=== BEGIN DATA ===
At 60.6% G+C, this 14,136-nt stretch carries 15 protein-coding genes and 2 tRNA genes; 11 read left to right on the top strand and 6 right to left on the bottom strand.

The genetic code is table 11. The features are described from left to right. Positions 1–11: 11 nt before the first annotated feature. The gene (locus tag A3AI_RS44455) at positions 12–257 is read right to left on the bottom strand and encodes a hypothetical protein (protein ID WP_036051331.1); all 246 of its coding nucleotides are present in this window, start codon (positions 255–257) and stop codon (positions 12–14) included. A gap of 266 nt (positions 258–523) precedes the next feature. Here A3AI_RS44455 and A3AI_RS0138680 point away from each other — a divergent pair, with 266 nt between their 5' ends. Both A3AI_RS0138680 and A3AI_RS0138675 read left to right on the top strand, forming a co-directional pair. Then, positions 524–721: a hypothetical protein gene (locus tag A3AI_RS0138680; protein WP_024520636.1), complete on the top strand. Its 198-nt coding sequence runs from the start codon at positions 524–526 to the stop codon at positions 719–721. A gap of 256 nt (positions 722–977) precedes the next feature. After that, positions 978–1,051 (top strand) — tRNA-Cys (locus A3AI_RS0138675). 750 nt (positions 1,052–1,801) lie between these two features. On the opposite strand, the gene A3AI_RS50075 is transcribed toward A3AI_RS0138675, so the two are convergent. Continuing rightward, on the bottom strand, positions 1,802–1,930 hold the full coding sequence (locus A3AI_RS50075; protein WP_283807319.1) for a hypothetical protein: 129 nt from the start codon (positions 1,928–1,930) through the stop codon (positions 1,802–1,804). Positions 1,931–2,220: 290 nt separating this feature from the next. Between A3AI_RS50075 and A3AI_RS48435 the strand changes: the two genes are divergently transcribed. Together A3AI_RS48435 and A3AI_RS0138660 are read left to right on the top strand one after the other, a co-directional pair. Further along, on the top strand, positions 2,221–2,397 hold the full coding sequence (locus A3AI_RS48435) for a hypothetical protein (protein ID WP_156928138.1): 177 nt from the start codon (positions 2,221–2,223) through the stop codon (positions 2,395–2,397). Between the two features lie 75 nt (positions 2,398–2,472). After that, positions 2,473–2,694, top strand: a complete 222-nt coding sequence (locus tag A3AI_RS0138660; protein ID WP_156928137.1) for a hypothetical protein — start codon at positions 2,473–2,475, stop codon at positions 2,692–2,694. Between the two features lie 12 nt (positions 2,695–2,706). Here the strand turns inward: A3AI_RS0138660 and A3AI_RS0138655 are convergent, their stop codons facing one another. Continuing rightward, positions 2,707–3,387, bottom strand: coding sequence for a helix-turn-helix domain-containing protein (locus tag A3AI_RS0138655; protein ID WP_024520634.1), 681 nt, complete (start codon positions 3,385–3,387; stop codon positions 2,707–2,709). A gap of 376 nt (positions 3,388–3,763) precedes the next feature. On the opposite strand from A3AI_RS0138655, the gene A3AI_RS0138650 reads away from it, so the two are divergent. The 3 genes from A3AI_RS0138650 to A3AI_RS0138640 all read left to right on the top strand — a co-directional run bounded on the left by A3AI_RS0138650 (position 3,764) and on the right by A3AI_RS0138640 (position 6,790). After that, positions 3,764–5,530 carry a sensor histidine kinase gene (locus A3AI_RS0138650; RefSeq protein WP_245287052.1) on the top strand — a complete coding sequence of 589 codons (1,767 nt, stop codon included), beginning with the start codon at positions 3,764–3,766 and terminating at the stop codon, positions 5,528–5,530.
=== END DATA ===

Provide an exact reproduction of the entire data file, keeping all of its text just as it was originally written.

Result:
At 60.6% G+C, this 14,136-nt stretch carries 15 protein-coding genes and 2 tRNA genes; 11 read left to right on the top strand and 6 right to left on the bottom strand.

The genetic code is table 11. The features are described from left to right. Positions 1–11: 11 nt before the first annotated feature. The gene (locus tag A3AI_RS44455) at positions 12–257 is read right to left on the bottom strand and encodes a hypothetical protein (protein ID WP_036051331.1); all 246 of its coding nucleotides are present in this window, start codon (positions 255–257) and stop codon (positions 12–14) included. A gap of 266 nt (positions 258–523) precedes the next feature. Here A3AI_RS44455 and A3AI_RS0138680 point away from each other — a divergent pair, with 266 nt between their 5' ends. Both A3AI_RS0138680 and A3AI_RS0138675 read left to right on the top strand, forming a co-directional pair. Then, positions 524–721: a hypothetical protein gene (locus tag A3AI_RS0138680; protein WP_024520636.1), complete on the top strand. Its 198-nt coding sequence runs from the start codon at positions 524–526 to the stop codon at positions 719–721. A gap of 256 nt (positions 722–977) precedes the next feature. After that, positions 978–1,051 (top strand) — tRNA-Cys (locus A3AI_RS0138675). 750 nt (positions 1,052–1,801) lie between these two features. On the opposite strand, the gene A3AI_RS50075 is transcribed toward A3AI_RS0138675, so the two are convergent. Continuing rightward, on the bottom strand, positions 1,802–1,930 hold the full coding sequence (locus A3AI_RS50075; protein WP_283807319.1) for a hypothetical protein: 129 nt from the start codon (positions 1,928–1,930) through the stop codon (positions 1,802–1,804). Positions 1,931–2,220: 290 nt separating this feature from the next. Between A3AI_RS50075 and A3AI_RS48435 the strand changes: the two genes are divergently transcribed. Together A3AI_RS48435 and A3AI_RS0138660 are read left to right on the top strand one after the other, a co-directional pair. Further along, on the top strand, positions 2,221–2,397 hold the full coding sequence (locus A3AI_RS48435) for a hypothetical protein (protein ID WP_156928138.1): 177 nt from the start codon (positions 2,221–2,223) through the stop codon (positions 2,395–2,397). Between the two features lie 75 nt (positions 2,398–2,472). After that, positions 2,473–2,694, top strand: a complete 222-nt coding sequence (locus tag A3AI_RS0138660; protein ID WP_156928137.1) for a hypothetical protein — start codon at positions 2,473–2,475, stop codon at positions 2,692–2,694. Between the two features lie 12 nt (positions 2,695–2,706). Here the strand turns inward: A3AI_RS0138660 and A3AI_RS0138655 are convergent, their stop codons facing one another. Continuing rightward, positions 2,707–3,387, bottom strand: coding sequence for a helix-turn-helix domain-containing protein (locus tag A3AI_RS0138655; protein ID WP_024520634.1), 681 nt, complete (start codon positions 3,385–3,387; stop codon positions 2,707–2,709). A gap of 376 nt (positions 3,388–3,763) precedes the next feature. On the opposite strand from A3AI_RS0138655, the gene A3AI_RS0138650 reads away from it, so the two are divergent. The 3 genes from A3AI_RS0138650 to A3AI_RS0138640 all read left to right on the top strand — a co-directional run bounded on the left by A3AI_RS0138650 (position 3,764) and on the right by A3AI_RS0138640 (position 6,790). After that, positions 3,764–5,530 carry a sensor histidine kinase gene (locus A3AI_RS0138650; RefSeq protein WP_245287052.1) on the top strand — a complete coding sequence of 589 codons (1,767 nt, stop codon included), beginning with the start codon at positions 3,764–3,766 and terminating at the stop codon, positions 5,528–5,530.